Megan Kessler, Senior Vice President at PAN Communications, recently sat down with CMO of Phononic, Mick Wilcox. Phononic is reimagining cooling and heating in ways never thought possible. Its innovative, breakthrough cooling technology makes a profound impact on how people live their lives around the world, creating new markets with solid-state solutions that make compressors obsolete. Together, they discuss the challenges and opportunities that come with targeting diverse personas, building and deploying a robust integrated marketing and PR program and his professional views on failing fast and moving forward with a higher success rate.
Wilcox: The great thing about Phononic is the opportunity ahead of us. Never in my career have I had the chance to work in an agile growth company with so much potential to change the way we live. The markets we are addressing with solid-state cooling innovation are substantial – optoelectronics, life sciences, healthcare, food and beverage – and that is just the start. We are also attacking our product strategy at the component, system and finished goods levels. Our team must be able to deliver a component sale to an optoelectronics design engineer one day, and an undercounter refrigerator to a pharmacist the next. That is not a trivial task, but it is one that makes working in the marketing organization both challenging and rewarding.
Wilcox: For me, success has hinged on hiring a great team, great agencies and relying on process to keep us all aligned. At Phononic, we have product managers who know their target industries and personas inside and out, who can integrate with demand generation, marketing communications and our agencies to produce aligned messaging and branding. We are also relentless in following processes that ensure adherence throughout the company and with our partners. Without a great team and agencies, you can never have good enough processes to ensure this will work. But, with a great team and good enough processes, it is possible.
Wilcox: Our entire demand generation operation is built around our digital marketing function and the marketing technology stack we have built and implemented. One of the great things about Phononic is that we were able to start with a clean slate with respect to the Martech stack. So, we were able to optimize around what we knew we would need as opposed to build off of what we had. This has allowed us to have a very clean, effective and efficient system.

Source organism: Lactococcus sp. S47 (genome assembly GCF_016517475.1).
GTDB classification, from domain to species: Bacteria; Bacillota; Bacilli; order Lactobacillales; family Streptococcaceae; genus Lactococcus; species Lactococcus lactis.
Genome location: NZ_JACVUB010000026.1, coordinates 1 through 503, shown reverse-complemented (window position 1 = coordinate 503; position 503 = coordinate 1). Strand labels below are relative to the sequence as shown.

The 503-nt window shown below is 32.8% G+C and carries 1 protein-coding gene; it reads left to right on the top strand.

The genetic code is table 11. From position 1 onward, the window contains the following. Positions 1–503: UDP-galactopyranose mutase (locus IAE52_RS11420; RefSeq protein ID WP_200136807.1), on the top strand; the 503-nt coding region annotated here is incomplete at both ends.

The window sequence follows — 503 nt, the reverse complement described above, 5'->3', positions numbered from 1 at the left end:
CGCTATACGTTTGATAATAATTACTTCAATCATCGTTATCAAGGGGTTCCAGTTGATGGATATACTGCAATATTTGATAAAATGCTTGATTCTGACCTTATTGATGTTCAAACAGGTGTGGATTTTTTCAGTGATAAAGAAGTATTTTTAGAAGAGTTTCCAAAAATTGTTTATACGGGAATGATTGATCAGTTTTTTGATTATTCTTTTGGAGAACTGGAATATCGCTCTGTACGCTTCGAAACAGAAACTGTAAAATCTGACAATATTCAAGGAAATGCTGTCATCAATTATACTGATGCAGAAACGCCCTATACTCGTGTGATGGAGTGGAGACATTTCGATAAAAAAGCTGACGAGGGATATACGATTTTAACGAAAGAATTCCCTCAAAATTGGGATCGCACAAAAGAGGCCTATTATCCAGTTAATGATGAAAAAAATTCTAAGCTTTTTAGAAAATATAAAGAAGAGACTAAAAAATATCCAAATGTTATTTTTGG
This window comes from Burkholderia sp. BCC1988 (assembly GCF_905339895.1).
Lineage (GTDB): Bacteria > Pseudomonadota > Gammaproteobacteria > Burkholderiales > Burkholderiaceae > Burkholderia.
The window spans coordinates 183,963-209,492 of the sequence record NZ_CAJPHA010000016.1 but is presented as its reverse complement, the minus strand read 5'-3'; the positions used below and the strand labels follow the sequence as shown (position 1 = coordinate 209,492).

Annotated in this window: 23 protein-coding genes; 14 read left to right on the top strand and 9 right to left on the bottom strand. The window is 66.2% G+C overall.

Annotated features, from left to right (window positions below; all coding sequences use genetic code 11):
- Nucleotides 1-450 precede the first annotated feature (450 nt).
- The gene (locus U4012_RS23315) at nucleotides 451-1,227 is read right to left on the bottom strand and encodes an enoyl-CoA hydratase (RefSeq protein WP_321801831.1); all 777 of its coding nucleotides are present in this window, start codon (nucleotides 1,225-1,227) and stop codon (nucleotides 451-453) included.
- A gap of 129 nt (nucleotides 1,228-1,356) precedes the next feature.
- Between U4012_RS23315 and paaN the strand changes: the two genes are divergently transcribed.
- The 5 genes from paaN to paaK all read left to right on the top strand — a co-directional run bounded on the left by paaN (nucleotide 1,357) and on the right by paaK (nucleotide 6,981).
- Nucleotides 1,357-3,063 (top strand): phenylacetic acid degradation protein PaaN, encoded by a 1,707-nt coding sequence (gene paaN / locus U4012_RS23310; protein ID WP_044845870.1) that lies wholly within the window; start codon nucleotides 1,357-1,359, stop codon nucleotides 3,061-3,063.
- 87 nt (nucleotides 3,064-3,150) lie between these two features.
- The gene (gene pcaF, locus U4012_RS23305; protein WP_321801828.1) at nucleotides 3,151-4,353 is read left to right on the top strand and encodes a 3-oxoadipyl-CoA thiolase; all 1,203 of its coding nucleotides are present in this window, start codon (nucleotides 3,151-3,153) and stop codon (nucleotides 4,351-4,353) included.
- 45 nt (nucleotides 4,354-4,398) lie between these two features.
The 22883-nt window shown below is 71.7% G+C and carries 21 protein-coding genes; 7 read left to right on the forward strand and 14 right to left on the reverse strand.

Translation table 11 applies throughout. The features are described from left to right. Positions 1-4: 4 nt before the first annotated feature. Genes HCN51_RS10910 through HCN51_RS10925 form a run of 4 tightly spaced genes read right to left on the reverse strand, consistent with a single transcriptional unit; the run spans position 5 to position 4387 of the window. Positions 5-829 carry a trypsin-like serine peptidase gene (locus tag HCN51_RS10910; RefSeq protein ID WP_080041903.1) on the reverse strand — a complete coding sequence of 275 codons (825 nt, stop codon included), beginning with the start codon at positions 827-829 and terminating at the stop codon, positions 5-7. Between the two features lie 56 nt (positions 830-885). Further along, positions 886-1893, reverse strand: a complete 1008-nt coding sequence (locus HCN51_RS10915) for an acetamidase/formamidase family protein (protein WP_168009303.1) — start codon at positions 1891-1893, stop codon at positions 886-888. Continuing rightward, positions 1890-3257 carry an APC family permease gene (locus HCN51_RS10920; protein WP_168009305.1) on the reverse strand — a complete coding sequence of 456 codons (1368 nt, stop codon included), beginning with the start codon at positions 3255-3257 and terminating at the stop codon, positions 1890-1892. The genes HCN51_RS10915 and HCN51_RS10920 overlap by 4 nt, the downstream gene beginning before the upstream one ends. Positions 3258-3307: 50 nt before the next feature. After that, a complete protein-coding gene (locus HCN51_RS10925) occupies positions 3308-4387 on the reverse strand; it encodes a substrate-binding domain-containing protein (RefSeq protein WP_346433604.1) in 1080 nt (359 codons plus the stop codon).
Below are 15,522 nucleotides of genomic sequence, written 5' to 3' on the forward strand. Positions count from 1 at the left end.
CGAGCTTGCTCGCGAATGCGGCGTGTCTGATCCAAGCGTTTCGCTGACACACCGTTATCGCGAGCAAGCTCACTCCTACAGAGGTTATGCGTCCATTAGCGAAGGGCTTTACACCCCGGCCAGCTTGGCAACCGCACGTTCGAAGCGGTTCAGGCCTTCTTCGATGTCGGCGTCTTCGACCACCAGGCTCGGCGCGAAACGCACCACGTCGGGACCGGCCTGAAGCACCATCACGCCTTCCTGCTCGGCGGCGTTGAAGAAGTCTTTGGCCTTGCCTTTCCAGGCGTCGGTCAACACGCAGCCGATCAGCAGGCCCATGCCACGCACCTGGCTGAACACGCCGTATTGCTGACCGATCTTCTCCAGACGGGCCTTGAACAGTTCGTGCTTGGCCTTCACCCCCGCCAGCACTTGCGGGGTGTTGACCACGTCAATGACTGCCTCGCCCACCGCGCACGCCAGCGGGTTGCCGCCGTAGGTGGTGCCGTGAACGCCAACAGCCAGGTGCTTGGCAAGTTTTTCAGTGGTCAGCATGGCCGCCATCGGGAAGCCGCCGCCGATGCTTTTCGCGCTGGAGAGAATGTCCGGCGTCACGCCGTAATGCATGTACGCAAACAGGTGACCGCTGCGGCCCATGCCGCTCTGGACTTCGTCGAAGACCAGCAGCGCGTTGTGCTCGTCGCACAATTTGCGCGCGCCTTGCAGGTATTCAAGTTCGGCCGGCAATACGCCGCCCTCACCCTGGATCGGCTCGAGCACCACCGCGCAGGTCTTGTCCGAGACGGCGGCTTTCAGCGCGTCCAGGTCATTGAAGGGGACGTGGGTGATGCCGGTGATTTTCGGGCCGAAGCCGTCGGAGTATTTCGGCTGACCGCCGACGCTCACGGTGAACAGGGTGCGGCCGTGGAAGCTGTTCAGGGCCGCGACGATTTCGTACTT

I can think of two very exciting advancements I have seen in the area of integrated marketing strategy. We use account-based marketing almost exclusively. Because of this, we can leverage our entire marketing mix more efficiently and target more precisely. With ABM, we can target exactly who we want, when we want, where we want, as well as pivot more easily. The second thing I would call out is our ability to fully leverage resources and dollars spent. We’ve built a system in marketing that leverages our technology stack and partners with full efficiency, so we can run 24/7 with partners around the world. While we are sleeping, one of our partners is finishing up an infographic for an email campaign and launching it all through our integrated system. We wake up and can immediately start looking at results and tweaking. I like to think of Phononic’s marketing operation as a factory, there is no sense in building an amazing factory just to let it sit idle half the time. Efficiency is only achieved when we run at full speed all the time.
Wilcox: Well, as a ‘seasoned marketer’ I’ve made a lot of mistakes. But, for the most part, I am fine with those mistakes. As a marketing organization, we give ourselves permission to fail fast. I am of the belief that if you want to increase your rate of success, you should double your rate of failure. I am not afraid of failing, but I will say that the mistakes I don’t like are the ones I make regarding people. I believe strongly in building a great team, so any mistake I make that hurts an individual or the team I take very personally.
As for one strategy or tactic I would recommend, I’d suggest two. From a strategic perspective, take the time to not only hire well, but to fully define the role to ensure the hire is correct. Nothing takes longer or has a more positive or negative effect on your team, your strategy or your company. So take the time and do it right.
From a tactical perspective, just do it. Too many times we wait around for the perfect moment, the perfect situation or complete consensus when, in reality, you just need to get moving and try something.
Wilcox: I have read a lot of marketing and branding books over the years, but now I spend a lot more time on sites reading about a variety of areas that I think will help me not only in marketing and branding, but in management, product and leadership. One of my favorite sites is www.firstround.com. It may apply more to me than others, given the stage of our company, but its full of great articles.
Wilcox and team have successfully accomplished an efficient system when it comes to integrated marketing and PR. What have your recent accomplishments or mistakes entailed? Reach out to us @PANcomm to share your story! #CMOSpotlight